–So much has been made of the deficiencies of Chevrolet teams and the new Camaro, competitive developments involving the Ford lineup have gone overlooked. Sonoma’s finishing order reaffirmed a clear hierarchy for the Blue Oval: It’s Stewart-Haas Racing first in class, then Team Penske and Roush.

Good on him taking heat for missing a shift, but AJ Allmendinger didn’t deserve all the blame after his team inexplicably pitted off sequence from the fastest cars, playing for stage points instead of the playoffs (a win is the No. 47 Chevrolet’s only option, and Sonoma is one of two tracks Allmendinger is most likely to get it). If he made an uncharacteristic mistake while trying to scramble toward the front, it was understandable under the circumstances.

The number of winners through 16 races indicate there seemingly is less parity in NASCAR’s premier series than at any point in 40 years, and there’s nothing wrong with that. Familiar faces at the front don’t diminish plotlines so long as some measure of equality is retained among contenders. Sonoma proved that … and if an underdog sneaks into the picture, it just makes it that much more compelling of a story.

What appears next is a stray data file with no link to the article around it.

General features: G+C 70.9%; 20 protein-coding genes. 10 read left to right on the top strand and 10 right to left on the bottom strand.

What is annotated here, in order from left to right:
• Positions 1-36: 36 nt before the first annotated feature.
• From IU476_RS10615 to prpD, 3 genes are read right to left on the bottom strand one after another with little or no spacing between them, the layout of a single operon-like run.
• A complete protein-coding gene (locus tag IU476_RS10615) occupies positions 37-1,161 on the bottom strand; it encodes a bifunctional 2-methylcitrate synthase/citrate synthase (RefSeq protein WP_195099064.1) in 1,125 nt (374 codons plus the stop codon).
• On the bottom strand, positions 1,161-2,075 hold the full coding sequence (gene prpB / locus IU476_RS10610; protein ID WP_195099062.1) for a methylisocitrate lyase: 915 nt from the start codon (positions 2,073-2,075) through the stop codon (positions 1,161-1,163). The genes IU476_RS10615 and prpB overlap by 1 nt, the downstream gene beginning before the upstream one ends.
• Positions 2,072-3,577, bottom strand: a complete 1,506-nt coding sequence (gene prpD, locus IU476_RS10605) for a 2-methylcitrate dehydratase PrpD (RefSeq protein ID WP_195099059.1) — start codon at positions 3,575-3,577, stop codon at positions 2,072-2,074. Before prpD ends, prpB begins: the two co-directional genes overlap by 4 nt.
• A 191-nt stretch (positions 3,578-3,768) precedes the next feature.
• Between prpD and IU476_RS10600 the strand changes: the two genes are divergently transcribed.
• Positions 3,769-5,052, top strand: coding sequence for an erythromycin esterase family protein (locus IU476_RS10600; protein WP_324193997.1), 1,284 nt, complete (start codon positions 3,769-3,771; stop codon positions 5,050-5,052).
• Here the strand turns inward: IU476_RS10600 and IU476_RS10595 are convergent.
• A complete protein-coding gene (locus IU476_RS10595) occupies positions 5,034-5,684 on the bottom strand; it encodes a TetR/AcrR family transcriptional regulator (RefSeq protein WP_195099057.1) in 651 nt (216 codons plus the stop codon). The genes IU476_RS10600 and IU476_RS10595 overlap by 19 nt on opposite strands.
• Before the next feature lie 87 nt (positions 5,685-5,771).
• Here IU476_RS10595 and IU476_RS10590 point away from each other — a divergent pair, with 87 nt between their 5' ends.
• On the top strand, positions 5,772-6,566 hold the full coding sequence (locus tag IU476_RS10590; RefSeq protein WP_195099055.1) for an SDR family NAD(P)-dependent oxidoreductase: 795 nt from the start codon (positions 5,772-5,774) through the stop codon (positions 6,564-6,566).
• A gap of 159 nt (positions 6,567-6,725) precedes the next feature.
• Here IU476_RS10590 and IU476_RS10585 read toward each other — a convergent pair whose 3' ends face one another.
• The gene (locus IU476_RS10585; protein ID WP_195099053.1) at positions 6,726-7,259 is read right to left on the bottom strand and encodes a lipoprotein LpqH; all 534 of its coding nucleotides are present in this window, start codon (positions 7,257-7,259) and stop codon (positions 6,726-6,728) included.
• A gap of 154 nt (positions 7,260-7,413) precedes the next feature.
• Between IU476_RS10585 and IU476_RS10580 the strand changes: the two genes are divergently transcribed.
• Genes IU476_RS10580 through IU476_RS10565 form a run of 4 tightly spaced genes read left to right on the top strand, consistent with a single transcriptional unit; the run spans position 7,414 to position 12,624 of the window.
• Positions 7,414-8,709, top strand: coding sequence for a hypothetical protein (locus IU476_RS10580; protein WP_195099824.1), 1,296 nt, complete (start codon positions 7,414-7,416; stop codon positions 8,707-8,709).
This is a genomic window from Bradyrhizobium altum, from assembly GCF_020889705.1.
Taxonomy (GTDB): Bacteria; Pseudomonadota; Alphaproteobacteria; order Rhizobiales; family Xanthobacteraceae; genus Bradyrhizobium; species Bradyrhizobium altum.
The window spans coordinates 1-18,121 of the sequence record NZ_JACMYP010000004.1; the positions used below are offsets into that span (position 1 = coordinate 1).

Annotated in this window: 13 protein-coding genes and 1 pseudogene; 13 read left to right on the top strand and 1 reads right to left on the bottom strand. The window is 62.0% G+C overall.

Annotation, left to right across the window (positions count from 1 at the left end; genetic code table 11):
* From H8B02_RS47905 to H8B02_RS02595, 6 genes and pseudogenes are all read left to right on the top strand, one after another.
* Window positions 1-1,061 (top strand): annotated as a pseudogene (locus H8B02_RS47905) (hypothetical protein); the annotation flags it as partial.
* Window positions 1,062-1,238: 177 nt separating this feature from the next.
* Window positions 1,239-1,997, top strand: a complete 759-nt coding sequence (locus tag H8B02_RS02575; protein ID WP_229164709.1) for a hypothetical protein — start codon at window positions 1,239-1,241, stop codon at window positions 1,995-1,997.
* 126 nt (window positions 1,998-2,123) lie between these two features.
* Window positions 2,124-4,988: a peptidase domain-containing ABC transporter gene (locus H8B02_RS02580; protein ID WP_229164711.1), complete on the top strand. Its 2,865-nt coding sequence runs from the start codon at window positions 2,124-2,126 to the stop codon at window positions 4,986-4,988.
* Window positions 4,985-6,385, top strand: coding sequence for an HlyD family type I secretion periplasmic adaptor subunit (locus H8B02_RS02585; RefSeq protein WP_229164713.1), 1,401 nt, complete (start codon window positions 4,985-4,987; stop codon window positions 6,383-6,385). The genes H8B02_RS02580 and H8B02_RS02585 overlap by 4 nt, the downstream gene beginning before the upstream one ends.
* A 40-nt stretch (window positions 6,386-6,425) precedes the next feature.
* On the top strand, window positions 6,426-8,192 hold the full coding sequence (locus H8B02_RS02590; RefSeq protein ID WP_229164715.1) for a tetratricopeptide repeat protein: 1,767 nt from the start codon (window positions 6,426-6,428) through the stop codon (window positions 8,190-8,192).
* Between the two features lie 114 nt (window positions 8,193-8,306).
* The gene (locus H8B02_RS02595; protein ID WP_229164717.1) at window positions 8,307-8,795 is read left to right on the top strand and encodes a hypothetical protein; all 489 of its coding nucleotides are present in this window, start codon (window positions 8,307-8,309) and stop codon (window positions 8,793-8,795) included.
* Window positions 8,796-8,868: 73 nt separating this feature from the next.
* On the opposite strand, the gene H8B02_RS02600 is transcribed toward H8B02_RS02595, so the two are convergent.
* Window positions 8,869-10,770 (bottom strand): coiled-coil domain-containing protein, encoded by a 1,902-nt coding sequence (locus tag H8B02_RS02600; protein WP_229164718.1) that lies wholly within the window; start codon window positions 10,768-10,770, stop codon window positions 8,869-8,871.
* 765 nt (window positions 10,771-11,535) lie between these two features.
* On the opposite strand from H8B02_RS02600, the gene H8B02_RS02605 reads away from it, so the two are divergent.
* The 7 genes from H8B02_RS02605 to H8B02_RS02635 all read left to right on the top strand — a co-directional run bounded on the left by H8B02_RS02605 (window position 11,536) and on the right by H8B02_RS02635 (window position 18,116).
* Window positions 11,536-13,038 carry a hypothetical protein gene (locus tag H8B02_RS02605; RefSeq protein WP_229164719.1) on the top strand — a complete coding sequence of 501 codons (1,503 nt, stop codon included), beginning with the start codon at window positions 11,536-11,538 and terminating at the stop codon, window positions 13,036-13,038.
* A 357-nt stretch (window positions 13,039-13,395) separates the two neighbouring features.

Chase Elliott, Kyle Larson to pursue $100K bounty in Truck Series

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The $100,000 bounty on Kyle Busch has its first contenders.

Chase Elliott and Kyle Larson each confirmed Thursday evening on Twitter that they’ll take a shot at the bounty placed by Kevin Harvick and Marcus Lemonis last week.

Elliott will compete in the March 14 Truck Series race at Atlanta Motor Speedway and the May 30 race at Kansas Speedway with GMS Racing. Larson will compete with GMS Racing in the March 20 event at Homestead-Miami Speedway.

Elliott will be sponsored by Hooters for the Atlanta race.

The declarations by the two drivers came the same day that Busch said he didn’t believe any full-time Cup Series drivers would go after the bounty.

Elliott has 12 career Truck Series starts. His last two, at Atlanta and Martinsville in 2017, came with GMS Racing. Elliott won the Martinsville race. Busch was not in that race.